Companies want to sell you their products and services. To have the best chance of landing the sale, they want to know as much information about you as possible. For example, they want to know your age and marital status, where you live, your email address, employer, how much money you make, how many children you have, where you shop, what you buy, your medical conditions and health issues, and who you vote for and support. Basically, marketershighly prize any information that helps them to better target you in their sales push.
This information is called consumer data and the business of tracking and trading it is called surveillance capitalism.
Data brokers grease the wheels of surveillance capitalism.
We’ve talked about data brokers a bit on this blog. We’ve explained that data brokers are companies that harvest, manipulate and even misrepresent consumer data and sell it to companies, usually for marketing purposes. Data brokers are legitimate but unregulated businesses, there are about 4,000 of them worldwide, and their industry is worth about US $200 billion annually.
One of the world’s largest data brokers is Acxiom, which in 2020 had 23,000 servers collecting and analyzing up to 3,000 data points per person from 500 million consumers globally. Clearly, data insights are big business on a global scale.
But let’s back up a bit and look at how data brokers find your personal information.
The data search is surprisingly easy. As a person living a highly connected life online and off, your everyday activities leave rich trails of information: think public records, online interactions, and search and purchase history.
Many of the brands and companies you interact with and buy from have long since recognized that their customers’ data is an additional lucrative product they can sell to others for profit. Around 1,500 “leading brands” sell the data from their customer loyalty programs, and that data can go into many different databases. Some of these brands are Google and Facebook, and even your bank. You might be shocked to discover that banks have joined the masters of surveillance capitalism in profiting from your personal information. In fact, banks have a clearer picture of your buying habits than most other organizations because they have real information about where you shopped and how much you spent. And what you bought today is usually a great predictor of what you will buy tomorrow so they can extrapolate valuable insights. Your credit and debit card activity and activity within loyalty programs are the highly lucrative “data lakes” that banks can plunder and sell to data brokers and others for a price.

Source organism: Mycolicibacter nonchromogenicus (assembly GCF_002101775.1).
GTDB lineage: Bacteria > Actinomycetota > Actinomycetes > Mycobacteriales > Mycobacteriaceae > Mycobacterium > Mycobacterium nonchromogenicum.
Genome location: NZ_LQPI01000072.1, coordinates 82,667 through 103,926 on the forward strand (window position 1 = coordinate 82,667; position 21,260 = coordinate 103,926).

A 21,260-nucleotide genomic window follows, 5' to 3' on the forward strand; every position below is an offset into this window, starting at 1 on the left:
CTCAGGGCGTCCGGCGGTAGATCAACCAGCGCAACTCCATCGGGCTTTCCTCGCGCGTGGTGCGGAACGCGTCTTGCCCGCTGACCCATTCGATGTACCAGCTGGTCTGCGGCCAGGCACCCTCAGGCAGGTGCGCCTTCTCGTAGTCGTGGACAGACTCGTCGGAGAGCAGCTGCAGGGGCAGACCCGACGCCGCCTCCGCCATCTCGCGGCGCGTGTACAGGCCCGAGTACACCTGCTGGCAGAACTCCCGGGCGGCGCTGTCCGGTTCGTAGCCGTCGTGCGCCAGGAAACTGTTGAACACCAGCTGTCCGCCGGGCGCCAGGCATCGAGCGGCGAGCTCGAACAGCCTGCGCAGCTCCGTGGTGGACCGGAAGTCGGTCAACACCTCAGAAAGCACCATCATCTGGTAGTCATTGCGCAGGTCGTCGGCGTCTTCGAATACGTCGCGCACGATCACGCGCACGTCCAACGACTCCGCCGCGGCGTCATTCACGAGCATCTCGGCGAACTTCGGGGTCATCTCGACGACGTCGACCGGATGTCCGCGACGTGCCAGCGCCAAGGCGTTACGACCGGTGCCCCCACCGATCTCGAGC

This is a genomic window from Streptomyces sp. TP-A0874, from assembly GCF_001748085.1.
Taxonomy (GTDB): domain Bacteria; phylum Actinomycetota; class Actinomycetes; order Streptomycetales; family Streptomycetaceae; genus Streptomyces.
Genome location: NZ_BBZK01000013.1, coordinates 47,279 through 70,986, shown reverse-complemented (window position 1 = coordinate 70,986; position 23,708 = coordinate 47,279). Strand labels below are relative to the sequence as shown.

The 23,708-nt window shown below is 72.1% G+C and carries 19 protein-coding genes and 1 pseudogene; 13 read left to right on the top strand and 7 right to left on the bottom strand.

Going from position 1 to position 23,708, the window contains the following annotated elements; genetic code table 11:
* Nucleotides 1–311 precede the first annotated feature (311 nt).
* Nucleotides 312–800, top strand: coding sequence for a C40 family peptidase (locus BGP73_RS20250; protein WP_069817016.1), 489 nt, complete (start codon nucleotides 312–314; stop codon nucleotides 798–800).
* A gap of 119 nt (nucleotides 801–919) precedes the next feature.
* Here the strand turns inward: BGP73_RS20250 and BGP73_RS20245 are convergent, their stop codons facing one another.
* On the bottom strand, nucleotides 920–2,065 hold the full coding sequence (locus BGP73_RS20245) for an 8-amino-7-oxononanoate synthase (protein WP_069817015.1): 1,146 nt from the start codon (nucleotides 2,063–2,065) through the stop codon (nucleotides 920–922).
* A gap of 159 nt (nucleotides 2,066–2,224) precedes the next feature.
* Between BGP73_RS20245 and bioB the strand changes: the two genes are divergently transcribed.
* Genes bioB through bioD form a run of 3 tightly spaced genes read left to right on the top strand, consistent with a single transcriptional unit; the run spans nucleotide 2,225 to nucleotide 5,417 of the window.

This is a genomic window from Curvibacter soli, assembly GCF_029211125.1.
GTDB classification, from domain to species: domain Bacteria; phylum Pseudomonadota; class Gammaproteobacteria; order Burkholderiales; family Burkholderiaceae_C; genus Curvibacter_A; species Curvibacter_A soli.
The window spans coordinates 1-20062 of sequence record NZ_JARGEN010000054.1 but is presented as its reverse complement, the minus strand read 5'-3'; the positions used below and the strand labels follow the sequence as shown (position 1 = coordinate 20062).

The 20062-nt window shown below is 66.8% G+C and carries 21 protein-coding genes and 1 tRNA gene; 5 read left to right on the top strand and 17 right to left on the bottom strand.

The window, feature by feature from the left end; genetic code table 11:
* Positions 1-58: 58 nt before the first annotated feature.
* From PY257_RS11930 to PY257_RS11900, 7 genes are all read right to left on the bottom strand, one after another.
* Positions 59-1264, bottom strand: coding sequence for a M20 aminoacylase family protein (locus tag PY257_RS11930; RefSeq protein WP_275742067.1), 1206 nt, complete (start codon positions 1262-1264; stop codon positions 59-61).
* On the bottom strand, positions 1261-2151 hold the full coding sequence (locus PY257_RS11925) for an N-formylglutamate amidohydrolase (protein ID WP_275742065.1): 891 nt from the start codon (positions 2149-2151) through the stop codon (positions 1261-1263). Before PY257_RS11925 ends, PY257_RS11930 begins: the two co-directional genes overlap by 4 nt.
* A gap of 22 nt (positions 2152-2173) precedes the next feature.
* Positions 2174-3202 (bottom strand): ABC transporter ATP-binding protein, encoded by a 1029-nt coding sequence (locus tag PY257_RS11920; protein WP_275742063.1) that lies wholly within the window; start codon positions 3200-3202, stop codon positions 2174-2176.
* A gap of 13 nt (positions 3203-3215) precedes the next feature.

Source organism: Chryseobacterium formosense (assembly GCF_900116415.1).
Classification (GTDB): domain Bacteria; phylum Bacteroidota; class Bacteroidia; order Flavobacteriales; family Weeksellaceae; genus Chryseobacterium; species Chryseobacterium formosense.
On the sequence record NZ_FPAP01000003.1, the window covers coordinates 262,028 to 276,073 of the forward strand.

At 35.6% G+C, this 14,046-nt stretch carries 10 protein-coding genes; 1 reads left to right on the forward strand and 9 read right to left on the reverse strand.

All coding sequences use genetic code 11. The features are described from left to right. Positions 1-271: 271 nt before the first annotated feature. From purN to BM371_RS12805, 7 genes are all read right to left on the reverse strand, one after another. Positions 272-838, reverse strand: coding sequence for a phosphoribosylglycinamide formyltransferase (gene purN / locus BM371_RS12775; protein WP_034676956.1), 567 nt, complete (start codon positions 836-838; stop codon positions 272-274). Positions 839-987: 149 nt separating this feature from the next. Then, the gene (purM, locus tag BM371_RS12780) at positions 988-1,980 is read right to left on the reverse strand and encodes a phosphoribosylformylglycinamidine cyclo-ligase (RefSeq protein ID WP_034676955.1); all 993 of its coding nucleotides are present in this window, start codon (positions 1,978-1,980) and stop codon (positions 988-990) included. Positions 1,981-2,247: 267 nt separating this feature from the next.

Unsurprisingly, your social media activity reveals a lot about you too. Every like, share and follow, and everything you engage with (competitions, quizzes, news articles, web sites) are grist for the data mill. And public records can fill in some gaps: court records and marriage licensing registers, for instance, are rich with accessible data.
Now let’s think about what happens to the data.
Once data brokers have the information, they sell it, usually in list form. Your email address on a list of people with a particular medical condition such as diabetes would be worth about $80 and on a list of a particular class of travellerabout $250.
As we said, companies use the valuable aggregated data they buy from data brokers to fuel their marketing campaigns. They use it to tailor ads to your likes and to make highly specific product recommendations related to your searches. Have you noticed eerily relevant ads crossing your screen within seconds of searching for an item or a narrower social media feed focusing on only certain content themes you’re interested in? In short, companies use your data to manipulate your browsing, buying and even voting behaviors. The cherry on top for these companies is they can use the data to improve their own product offerings and supply chains.
So, what can you do about it?
Realistically, every action we perform online has become a piece of data that is used to coerce and constrain our digital experiences, so most consumers find it nearly impossible to avoid the data trap. Companies make opting out of data collection intentionally challenging and time consuming, but there are some services that will keep your data out of collections for a fee.
It’s far easier to escape the clutches of data broking by using privacy-first tools like MySudo to de-aggregate yourpersonal data, based on the powerful data protection strategy of compartmentalization, and by making conscious choices to only do business with brands that respect and safeguard your personal data.
Download MySudo for iOS or Android.
Want more? Learn how bad the global data privacy crisis really is, and find out what consumers worldwide are sayingabout privacy and safety.